CAMBRIDGE, Mass., March 10 (UPI) -- U.S. scientists say they've built a sensor array that, for the first time, can detect a molecule of hydrogen peroxide coming from a single living cell.
Massachusetts Institute of Technology chemical engineers said hydrogen peroxide has long been known to damage cells and their DNA. But now scientists have discovered the chemical appears to act as a signaling molecule in a critical cell pathway that stimulates growth, among other functions.
When that pathway goes awry, cells can become cancerous, so the scientists say understanding hydrogen peroxide's role could lead to new targets for potential cancer drugs.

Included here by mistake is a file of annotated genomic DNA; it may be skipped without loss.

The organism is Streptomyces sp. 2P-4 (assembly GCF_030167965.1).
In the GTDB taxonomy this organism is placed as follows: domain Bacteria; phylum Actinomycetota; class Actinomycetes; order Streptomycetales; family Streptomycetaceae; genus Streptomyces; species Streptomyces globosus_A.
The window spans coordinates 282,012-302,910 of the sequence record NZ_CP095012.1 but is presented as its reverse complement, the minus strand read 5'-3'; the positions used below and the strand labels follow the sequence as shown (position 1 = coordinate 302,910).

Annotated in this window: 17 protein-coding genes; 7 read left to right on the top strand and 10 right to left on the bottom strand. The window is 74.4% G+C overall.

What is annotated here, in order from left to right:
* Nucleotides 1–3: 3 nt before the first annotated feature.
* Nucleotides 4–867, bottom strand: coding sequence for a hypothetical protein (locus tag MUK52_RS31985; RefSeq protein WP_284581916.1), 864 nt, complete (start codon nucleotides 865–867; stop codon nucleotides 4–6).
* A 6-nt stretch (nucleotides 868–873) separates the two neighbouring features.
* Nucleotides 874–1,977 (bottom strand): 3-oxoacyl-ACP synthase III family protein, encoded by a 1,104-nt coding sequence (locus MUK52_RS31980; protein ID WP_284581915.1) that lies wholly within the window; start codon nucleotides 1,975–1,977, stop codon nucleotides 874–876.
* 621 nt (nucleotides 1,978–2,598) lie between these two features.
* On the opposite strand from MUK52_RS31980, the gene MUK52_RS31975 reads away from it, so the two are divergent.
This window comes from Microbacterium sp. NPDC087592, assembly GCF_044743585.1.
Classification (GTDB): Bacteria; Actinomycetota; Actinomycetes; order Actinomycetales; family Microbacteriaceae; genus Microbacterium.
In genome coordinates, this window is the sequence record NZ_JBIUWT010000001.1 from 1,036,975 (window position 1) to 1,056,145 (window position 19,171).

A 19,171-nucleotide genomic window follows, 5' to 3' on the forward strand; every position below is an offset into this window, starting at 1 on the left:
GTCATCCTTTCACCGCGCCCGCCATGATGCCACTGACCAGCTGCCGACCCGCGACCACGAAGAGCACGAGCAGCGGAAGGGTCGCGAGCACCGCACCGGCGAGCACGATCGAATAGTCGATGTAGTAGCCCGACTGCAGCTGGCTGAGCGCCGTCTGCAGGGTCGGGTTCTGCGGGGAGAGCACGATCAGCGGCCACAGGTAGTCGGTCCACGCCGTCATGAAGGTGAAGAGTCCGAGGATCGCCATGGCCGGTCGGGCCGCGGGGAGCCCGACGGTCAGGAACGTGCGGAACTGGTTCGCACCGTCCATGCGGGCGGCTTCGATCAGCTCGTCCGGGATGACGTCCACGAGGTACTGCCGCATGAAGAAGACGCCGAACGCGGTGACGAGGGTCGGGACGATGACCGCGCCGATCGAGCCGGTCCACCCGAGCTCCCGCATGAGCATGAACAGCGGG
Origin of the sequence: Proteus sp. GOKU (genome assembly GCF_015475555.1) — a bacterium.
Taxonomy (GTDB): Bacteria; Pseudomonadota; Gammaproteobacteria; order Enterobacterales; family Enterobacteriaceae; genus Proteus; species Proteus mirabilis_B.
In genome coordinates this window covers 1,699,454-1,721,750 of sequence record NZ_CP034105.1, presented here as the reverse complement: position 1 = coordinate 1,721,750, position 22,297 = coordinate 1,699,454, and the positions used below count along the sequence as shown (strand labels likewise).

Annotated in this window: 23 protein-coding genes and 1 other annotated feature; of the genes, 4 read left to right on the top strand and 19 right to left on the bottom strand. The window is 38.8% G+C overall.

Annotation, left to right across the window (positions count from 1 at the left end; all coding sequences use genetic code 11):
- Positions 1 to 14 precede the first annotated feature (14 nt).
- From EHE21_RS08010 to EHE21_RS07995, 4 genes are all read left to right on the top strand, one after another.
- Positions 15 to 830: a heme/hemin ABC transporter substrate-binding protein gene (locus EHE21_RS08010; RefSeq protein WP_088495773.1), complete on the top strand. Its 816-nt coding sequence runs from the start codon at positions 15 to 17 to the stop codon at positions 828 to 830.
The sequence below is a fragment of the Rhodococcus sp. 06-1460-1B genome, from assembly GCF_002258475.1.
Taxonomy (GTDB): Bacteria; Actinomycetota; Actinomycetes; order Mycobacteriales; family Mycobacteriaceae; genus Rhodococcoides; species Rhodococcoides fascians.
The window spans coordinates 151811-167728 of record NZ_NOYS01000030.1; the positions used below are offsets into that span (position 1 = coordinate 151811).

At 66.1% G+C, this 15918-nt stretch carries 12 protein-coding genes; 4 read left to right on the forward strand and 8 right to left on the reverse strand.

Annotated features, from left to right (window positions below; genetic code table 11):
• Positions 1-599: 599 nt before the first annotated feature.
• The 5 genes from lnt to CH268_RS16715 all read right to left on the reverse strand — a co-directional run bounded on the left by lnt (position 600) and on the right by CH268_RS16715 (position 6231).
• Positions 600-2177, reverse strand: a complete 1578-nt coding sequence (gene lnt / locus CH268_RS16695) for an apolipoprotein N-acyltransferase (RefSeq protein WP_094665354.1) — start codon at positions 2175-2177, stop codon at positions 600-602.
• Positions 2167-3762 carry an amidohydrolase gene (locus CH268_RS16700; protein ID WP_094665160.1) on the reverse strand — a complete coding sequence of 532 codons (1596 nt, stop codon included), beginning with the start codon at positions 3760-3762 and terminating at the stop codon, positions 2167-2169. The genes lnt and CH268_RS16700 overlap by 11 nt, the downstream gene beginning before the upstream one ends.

The researchers, led by Associate Professor Michael Strano, said they used the array that consists of carbon nanotubes to study the flux of hydrogen peroxide that occurs when a common growth factor called EGF activates its target, a receptor known as EGFR, located on cell surfaces.
For the first time, the team showed hydrogen peroxide levels more than double when EGFR is activated.
The team also found that in skin cancer cells believed to have overactive EGFR activity, the hydrogen peroxide flux was 10 times greater than in normal cells. That, Strano said, means the technology might be useful in building diagnostic devices for some types of cancer.
The study's findings appear in the early online edition of the journal Nature Nanotechnology.